A. D. HOPEâ€™S â€œDEATH OF THE BIRDâ€: BETWEEN ROMANTIC SYMBOL AND MODERNIST ANTI-SYMBOL
A. D. Hopeâ€™s poem â€œThe Death of the Birdâ€ seems to me one of the great lyric poems in English of the twentieth century. It is a recognized anthology piece in Australia, of course, but my impression is that outside the continent Hopeâ€™s poetry is not very well known and that few even of the most serious readers of English poetry are acquainted with â€œThe Death of the Bird.â€ In contrast to so many lesser poets of the twentieth century, Hopeâ€™s artistry is deeply hidden, and what makes this poem so powerful, moving, and original is not easy to explain. What follows is an essay in the original sense of the term â€“ an attempt to make clear to myself my own reactions to a poem that I have grown to cherish. In â€œThe Death of the Bird,â€ Hope writes as if he were simply imparting information to the reader, conveying a thought-process that has taken form in his mind and that has immediately engendered the language by which it can be made accessible: For every bird there is this last migration: Once more the cooling year kindles her heart; With a warm passage to the summer station Love pricks the course in lights across the chart. The poetâ€™s thought-process finds its form in elegiac quatrains (i.e., quatrains of iambic pentameter with alternating rhyme), as Grayâ€™s does in the Elegy Written in a Country Churchyard, a poem from which the elegiac quatrain takes its name and which must have had an important influence on Hope. The movement of ideas in â€œThe Death of the Birdâ€ is clearly demarcated by sentences, and every quatrain, with only one exception, ends in a period, so that grammar and form are almost completely congruent (here too the resemblance to Grayâ€™s Elegy is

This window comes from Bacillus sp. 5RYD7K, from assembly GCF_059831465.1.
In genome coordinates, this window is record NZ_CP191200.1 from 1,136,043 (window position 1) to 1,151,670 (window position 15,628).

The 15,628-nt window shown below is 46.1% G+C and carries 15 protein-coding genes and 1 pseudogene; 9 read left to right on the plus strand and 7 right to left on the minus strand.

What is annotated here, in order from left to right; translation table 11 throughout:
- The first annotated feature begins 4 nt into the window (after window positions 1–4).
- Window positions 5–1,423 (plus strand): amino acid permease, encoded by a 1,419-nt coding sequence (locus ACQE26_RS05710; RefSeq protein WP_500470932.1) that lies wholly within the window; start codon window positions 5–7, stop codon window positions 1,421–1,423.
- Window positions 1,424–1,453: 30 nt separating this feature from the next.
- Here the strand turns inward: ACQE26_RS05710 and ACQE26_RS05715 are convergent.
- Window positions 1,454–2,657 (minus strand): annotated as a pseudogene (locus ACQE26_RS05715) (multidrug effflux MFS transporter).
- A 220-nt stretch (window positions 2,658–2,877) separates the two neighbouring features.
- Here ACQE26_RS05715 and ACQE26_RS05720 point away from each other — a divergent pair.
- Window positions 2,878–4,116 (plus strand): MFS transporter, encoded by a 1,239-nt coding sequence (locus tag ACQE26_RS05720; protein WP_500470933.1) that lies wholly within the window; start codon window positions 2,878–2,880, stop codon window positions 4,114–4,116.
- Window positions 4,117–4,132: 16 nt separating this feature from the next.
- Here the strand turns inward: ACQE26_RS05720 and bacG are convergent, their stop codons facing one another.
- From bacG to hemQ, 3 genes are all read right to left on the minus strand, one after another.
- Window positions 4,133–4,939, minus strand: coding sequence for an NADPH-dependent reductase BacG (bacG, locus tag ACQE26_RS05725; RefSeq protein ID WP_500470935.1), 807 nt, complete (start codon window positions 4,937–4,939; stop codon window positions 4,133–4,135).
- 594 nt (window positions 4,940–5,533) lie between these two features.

striking). Of course, the period around 1950 when â€œThe Death of the Birdâ€ was written saw a neo-classical revival, partly as a result of Eliotâ€™s influence; but in contrast to so many...